They wrote that Ameyu “will not be accepted to serve as Archbishop of Juba under any circumstance.”
The situation calls to mind that in the Diocese of Ahiara, where a December 2012 appointment of a bishop from a neighboring diocese was rejected by the people of Ahiara. The Mbaise ethic group whom the Ahiara diocese serves objected that the new bishop was not Mbaise. That episcopal installation was performed outside the Ahiara diocese because of protests, and while Pope Francis in 2017 demanded the acceptance of the appointment, the rejected bishop’s resignation was accepted early in 2018.
The letter from clerics and laymen of Juba indicated that they had written to the congregation Dec. 10 asking for “dialogue over the serious allegations raised against Bishop Stephen Ameyu.”
“Given the genuine concerns based on the legitimate issues cited in our memo, we had honestly expected the suspension of the announcement, until further investigation can be conducted on the matter,” they wrote.
“Now that the misled Vatican has arrogantly ignored our concerns by choosing the path of undue confrontation, we have no other option than to respond with proportional means.”
According to the letter-writers in Juba, Archbishop Hubertus van Megen, apostolic nuncio to South Sudan and Kenya, “has dismissed the allegations brought against Bishop Stephen Ameyu and put the whole blame on Archbishop Paolino Lukudu Loro.”
Detailing a “series of conspiracies and briberies by some determined interest groups and lobbyists both inside and outside Juba”, the group said they have “substantial evidence that the Nunciature in Juba was heavily compromised by some officials from the government of South Sudan from its inception up to date.”
The letter’s signatories said that Msgr. Mark Kadima, the Vatican's chargé d'affaires in South Sudan who was appointed last year, was given money and goods “to gain leverage over him,” and that they have evidence “some high profile politicians influenced the process by ruling out some of our candidates and worked to promote Bishop Stephen Ameyu.”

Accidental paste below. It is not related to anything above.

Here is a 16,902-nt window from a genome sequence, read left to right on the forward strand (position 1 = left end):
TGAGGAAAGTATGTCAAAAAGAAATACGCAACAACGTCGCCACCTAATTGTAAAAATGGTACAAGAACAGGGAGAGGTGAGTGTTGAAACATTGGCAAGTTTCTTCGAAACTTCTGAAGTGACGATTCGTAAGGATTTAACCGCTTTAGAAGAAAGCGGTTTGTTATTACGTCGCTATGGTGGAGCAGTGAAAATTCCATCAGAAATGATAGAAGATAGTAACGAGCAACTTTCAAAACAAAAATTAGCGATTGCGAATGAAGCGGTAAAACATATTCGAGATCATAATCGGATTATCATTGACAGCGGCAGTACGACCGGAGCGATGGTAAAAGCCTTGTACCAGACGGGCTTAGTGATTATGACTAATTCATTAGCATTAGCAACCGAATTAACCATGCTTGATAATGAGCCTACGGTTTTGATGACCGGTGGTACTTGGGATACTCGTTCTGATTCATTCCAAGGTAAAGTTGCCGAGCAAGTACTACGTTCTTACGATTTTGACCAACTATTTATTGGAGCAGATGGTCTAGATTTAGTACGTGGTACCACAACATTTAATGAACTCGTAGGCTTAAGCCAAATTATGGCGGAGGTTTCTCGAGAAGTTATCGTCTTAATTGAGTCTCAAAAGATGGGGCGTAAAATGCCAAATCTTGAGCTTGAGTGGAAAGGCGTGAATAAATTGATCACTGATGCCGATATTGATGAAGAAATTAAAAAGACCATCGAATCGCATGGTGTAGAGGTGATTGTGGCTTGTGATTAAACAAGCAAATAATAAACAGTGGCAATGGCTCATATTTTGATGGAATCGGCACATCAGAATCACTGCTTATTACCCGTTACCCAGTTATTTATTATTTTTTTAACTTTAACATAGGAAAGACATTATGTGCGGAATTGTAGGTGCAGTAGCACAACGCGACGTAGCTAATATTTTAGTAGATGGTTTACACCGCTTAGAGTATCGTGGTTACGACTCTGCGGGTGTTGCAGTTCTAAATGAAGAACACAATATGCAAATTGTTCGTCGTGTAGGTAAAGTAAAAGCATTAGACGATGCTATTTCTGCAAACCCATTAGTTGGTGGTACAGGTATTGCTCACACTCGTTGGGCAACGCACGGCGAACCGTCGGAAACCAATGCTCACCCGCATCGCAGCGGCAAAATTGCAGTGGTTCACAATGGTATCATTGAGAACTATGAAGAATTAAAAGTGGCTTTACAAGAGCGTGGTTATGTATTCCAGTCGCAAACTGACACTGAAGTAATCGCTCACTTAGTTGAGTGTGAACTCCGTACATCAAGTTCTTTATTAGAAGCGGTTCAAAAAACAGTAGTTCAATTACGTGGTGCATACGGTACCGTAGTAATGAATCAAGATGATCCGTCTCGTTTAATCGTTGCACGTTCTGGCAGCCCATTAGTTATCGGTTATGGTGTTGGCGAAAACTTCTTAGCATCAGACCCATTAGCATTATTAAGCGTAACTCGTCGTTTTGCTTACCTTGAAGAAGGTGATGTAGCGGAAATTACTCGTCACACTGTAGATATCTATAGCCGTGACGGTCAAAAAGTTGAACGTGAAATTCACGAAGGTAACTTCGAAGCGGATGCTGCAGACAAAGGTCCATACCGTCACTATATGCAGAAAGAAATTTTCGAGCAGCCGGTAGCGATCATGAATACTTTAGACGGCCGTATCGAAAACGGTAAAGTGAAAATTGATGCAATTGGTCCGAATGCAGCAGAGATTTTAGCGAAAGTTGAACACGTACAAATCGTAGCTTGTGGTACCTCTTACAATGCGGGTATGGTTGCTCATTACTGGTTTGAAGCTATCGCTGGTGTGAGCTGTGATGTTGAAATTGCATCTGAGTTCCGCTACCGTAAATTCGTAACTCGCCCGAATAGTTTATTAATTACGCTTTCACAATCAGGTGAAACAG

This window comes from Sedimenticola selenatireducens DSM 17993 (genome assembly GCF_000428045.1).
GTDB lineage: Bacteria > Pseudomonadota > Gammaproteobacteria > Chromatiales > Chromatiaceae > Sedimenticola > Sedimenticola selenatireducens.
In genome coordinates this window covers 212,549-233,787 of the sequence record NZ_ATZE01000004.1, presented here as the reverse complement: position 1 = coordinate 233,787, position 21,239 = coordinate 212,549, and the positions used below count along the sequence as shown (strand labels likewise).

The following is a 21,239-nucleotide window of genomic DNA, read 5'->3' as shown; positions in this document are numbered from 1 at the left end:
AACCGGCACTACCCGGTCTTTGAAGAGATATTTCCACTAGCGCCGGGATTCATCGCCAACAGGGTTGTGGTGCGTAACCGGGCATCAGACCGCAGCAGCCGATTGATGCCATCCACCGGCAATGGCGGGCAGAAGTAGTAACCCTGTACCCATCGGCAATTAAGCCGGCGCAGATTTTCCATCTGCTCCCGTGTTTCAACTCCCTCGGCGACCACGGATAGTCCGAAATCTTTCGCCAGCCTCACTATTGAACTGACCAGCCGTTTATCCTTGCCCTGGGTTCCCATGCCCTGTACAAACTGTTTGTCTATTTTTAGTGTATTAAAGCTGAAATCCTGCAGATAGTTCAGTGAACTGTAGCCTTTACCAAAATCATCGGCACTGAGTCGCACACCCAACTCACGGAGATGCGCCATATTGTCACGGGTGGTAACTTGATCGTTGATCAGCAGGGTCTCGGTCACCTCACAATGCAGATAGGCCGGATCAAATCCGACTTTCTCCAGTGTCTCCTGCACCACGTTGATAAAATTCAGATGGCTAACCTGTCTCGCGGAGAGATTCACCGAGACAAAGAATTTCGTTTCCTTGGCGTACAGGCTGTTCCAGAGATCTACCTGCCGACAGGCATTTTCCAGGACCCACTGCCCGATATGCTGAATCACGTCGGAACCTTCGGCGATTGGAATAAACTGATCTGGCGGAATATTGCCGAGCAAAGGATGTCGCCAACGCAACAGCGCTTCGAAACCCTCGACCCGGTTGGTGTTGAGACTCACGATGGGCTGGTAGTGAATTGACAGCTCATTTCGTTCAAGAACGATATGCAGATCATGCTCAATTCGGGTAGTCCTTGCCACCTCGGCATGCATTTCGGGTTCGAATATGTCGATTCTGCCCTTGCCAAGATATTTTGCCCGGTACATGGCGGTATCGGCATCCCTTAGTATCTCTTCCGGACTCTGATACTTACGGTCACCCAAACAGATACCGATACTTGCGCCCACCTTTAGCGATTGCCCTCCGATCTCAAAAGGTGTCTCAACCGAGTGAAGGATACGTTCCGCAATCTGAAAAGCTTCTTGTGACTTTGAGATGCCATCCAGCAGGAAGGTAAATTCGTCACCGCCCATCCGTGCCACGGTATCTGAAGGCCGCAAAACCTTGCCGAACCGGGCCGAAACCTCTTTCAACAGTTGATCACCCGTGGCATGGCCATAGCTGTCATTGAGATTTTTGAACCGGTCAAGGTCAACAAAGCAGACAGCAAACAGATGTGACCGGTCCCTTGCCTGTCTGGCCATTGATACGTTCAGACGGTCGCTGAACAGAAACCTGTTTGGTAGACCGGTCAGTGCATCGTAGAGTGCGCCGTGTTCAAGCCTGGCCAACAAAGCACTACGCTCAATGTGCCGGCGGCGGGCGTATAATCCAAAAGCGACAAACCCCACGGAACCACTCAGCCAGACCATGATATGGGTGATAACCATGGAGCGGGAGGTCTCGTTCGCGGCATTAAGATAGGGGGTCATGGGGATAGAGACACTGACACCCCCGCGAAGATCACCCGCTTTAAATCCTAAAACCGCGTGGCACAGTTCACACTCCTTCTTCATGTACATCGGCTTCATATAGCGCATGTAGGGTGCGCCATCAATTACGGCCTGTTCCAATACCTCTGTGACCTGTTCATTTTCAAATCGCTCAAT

The group also wrote that they have evidence that some of the priests of Juba, “who are also polygamists, businessmen and senior government security personnel” worked to manipulate Msgr. Kadima to support Ameyu “who would … protect their personnel [sic] interests.”
These priests, the concerned clerics and laymen charged, divided several senior positions in the archdiocese, including vicar general, among themselves Dec. 8.
Secondly, the letter asks, “Who among our priests in Juba can be appointed bishop anywhere?”
It charges that priests from Juba were passed over for episcopal appointments in Yei in 1986, and recently in both Rumbek and Torit.
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“Should we understand that the Vatican listens only when there are real violent threats attached,” they asked. “Otherwise, we still find it inexplicable why and how the local church of Juba, already blessed with over 30 local priests who have excelled in their pastoral, administrative and academic experience should be humiliated by getting a Bishop who has two concubines and six biological children. How can our mother Church go for this Bishop when some of our priests were disqualified on unfounded rumours of fathering only one child?”
Finally, the letter says that Ameyu's having fathered at least six children “is common knowledge and does not need much prove [sic].” They charge that he has a concubine in Gudele, located just outside Juba.
The concerned people of Juba wrote that they are “a generous and hospitable people … kind hearted and straightforward people who do not tolerate any form of humiliation. We take long to react but once the gloves come off, it becomes difficult to calm things later.”
They maintained that their opposition “should not be misinterpreted as tribalism,” saying they have “no objection in having a bishop from outside the Archdiocese,” noting that most of their bishops have not been indigenous.
“Therefore, it should be the question of being Bari or none [sic] Bari, but rather appointing a good priest with right qualifications,” they wrote.
The Bari an ethnic group who are centered in Juba.